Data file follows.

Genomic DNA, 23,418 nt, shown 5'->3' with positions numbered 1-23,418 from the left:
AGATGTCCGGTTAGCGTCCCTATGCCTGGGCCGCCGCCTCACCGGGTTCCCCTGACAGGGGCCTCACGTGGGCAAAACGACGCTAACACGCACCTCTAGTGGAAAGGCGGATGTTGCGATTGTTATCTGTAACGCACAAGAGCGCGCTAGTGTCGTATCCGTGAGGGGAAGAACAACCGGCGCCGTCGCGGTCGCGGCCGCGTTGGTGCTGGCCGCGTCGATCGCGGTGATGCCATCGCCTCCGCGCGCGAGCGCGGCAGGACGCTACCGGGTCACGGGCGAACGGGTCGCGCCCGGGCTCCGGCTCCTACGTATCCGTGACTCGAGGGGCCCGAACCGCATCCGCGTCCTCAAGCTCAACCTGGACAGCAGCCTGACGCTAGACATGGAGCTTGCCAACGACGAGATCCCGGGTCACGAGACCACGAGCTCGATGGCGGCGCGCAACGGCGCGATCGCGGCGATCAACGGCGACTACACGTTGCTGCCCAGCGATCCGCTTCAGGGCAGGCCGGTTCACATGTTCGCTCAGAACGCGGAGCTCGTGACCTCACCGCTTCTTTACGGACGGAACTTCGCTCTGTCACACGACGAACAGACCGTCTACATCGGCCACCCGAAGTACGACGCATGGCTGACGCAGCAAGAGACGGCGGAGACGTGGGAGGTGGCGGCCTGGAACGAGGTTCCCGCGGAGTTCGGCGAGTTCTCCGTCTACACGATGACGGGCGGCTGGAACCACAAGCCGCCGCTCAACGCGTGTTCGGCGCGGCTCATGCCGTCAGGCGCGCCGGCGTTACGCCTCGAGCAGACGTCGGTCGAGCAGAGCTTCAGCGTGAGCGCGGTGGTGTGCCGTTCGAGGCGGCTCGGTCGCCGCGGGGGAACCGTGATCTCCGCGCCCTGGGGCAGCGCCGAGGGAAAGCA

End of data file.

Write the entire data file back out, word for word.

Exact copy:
Genomic DNA, 23,418 nt, shown 5'->3' with positions numbered 1-23,418 from the left:
AGATGTCCGGTTAGCGTCCCTATGCCTGGGCCGCCGCCTCACCGGGTTCCCCTGACAGGGGCCTCACGTGGGCAAAACGACGCTAACACGCACCTCTAGTGGAAAGGCGGATGTTGCGATTGTTATCTGTAACGCACAAGAGCGCGCTAGTGTCGTATCCGTGAGGGGAAGAACAACCGGCGCCGTCGCGGTCGCGGCCGCGTTGGTGCTGGCCGCGTCGATCGCGGTGATGCCATCGCCTCCGCGCGCGAGCGCGGCAGGACGCTACCGGGTCACGGGCGAACGGGTCGCGCCCGGGCTCCGGCTCCTACGTATCCGTGACTCGAGGGGCCCGAACCGCATCCGCGTCCTCAAGCTCAACCTGGACAGCAGCCTGACGCTAGACATGGAGCTTGCCAACGACGAGATCCCGGGTCACGAGACCACGAGCTCGATGGCGGCGCGCAACGGCGCGATCGCGGCGATCAACGGCGACTACACGTTGCTGCCCAGCGATCCGCTTCAGGGCAGGCCGGTTCACATGTTCGCTCAGAACGCGGAGCTCGTGACCTCACCGCTTCTTTACGGACGGAACTTCGCTCTGTCACACGACGAACAGACCGTCTACATCGGCCACCCGAAGTACGACGCATGGCTGACGCAGCAAGAGACGGCGGAGACGTGGGAGGTGGCGGCCTGGAACGAGGTTCCCGCGGAGTTCGGCGAGTTCTCCGTCTACACGATGACGGGCGGCTGGAACCACAAGCCGCCGCTCAACGCGTGTTCGGCGCGGCTCATGCCGTCAGGCGCGCCGGCGTTACGCCTCGAGCAGACGTCGGTCGAGCAGAGCTTCAGCGTGAGCGCGGTGGTGTGCCGTTCGAGGCGGCTCGGTCGCCGCGGGGGAACCGTGATCTCCGCGCCCTGGGGCAGCGCCGAGGGAAAGCA